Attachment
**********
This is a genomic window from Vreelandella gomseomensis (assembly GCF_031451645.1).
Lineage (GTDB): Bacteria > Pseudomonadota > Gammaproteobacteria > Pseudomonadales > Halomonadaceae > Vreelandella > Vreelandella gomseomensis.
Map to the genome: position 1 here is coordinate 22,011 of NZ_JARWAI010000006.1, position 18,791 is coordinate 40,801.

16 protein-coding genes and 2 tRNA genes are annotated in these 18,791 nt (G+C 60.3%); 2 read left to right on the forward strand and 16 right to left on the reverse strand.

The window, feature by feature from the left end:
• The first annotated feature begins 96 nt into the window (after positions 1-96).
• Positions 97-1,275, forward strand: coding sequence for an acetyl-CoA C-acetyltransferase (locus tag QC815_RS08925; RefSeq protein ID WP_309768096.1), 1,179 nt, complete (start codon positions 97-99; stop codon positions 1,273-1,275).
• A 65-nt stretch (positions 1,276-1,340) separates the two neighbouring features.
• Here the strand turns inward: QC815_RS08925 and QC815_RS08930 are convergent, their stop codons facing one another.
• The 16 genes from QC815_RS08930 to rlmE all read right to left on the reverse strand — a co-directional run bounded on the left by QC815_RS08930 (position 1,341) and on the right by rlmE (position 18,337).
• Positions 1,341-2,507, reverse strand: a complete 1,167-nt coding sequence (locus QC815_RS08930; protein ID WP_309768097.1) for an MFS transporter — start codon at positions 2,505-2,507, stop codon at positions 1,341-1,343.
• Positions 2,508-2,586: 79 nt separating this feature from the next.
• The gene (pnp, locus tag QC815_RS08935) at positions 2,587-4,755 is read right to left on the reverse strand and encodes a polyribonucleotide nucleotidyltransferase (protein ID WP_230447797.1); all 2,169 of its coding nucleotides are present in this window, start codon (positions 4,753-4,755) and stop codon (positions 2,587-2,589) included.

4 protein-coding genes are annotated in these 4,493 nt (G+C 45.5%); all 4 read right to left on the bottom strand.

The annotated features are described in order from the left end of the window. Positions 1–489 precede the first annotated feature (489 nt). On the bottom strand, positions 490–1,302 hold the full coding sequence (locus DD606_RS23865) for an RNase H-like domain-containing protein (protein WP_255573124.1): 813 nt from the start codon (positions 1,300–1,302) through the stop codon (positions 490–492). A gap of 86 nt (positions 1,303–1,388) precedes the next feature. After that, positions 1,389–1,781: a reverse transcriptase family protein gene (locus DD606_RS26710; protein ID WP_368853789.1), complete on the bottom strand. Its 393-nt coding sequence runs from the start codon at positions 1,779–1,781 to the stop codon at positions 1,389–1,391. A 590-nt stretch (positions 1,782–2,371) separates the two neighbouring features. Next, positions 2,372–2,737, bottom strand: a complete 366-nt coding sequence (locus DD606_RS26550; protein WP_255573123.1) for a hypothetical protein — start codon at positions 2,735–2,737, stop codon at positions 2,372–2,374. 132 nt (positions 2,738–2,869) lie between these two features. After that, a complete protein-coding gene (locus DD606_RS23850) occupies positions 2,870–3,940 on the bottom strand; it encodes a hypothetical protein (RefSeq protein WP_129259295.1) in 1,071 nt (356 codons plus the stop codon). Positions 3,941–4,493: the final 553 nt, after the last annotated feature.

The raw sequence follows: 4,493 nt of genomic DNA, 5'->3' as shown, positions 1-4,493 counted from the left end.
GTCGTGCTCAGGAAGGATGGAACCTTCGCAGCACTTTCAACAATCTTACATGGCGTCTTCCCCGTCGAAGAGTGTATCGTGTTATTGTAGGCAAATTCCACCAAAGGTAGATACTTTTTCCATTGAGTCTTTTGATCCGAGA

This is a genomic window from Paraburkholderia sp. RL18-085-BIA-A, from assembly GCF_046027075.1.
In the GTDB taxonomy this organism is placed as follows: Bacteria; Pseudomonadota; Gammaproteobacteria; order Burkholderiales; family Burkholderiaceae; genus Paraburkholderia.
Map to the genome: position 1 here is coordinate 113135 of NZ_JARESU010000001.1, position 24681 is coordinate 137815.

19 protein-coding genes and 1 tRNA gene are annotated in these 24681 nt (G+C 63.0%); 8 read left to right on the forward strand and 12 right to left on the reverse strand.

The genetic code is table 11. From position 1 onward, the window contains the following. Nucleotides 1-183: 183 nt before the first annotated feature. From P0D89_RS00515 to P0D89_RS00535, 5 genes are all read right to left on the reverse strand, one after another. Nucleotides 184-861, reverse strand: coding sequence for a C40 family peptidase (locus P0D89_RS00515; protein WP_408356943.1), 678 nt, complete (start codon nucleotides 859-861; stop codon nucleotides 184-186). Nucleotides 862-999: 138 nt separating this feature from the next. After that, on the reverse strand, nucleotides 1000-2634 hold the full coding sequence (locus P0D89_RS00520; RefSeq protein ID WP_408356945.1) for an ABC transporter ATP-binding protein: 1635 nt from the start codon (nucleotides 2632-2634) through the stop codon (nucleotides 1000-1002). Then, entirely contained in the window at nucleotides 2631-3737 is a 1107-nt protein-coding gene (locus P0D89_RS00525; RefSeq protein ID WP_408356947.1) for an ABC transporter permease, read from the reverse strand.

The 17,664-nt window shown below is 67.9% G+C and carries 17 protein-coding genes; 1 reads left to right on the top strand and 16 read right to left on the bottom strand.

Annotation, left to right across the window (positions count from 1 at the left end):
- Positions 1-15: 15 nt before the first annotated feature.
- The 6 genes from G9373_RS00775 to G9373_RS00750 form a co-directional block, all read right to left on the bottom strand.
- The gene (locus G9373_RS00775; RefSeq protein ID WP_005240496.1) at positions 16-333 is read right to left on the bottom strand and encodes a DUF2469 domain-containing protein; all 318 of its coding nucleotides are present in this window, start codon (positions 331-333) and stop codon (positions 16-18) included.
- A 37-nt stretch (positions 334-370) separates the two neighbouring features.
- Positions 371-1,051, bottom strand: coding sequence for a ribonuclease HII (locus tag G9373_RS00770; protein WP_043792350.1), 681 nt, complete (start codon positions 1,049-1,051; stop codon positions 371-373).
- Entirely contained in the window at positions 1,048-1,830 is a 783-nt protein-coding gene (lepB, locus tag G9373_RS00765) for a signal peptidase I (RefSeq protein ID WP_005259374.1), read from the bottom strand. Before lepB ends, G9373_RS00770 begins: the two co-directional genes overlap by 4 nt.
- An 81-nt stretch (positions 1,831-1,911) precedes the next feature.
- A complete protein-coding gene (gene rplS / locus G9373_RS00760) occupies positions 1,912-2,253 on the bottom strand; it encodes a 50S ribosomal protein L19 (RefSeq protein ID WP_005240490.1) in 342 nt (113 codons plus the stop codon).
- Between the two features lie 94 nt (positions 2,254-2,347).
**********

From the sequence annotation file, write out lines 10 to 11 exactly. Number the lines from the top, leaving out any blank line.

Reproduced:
• The 16 genes from QC815_RS08930 to rlmE all read right to left on the reverse strand — a co-directional run bounded on the left by QC815_RS08930 (position 1,341) and on the right by rlmE (position 18,337).
• Positions 1,341-2,507, reverse strand: a complete 1,167-nt coding sequence (locus QC815_RS08930; protein ID WP_309768097.1) for an MFS transporter — start codon at positions 2,505-2,507, stop codon at positions 1,341-1,343.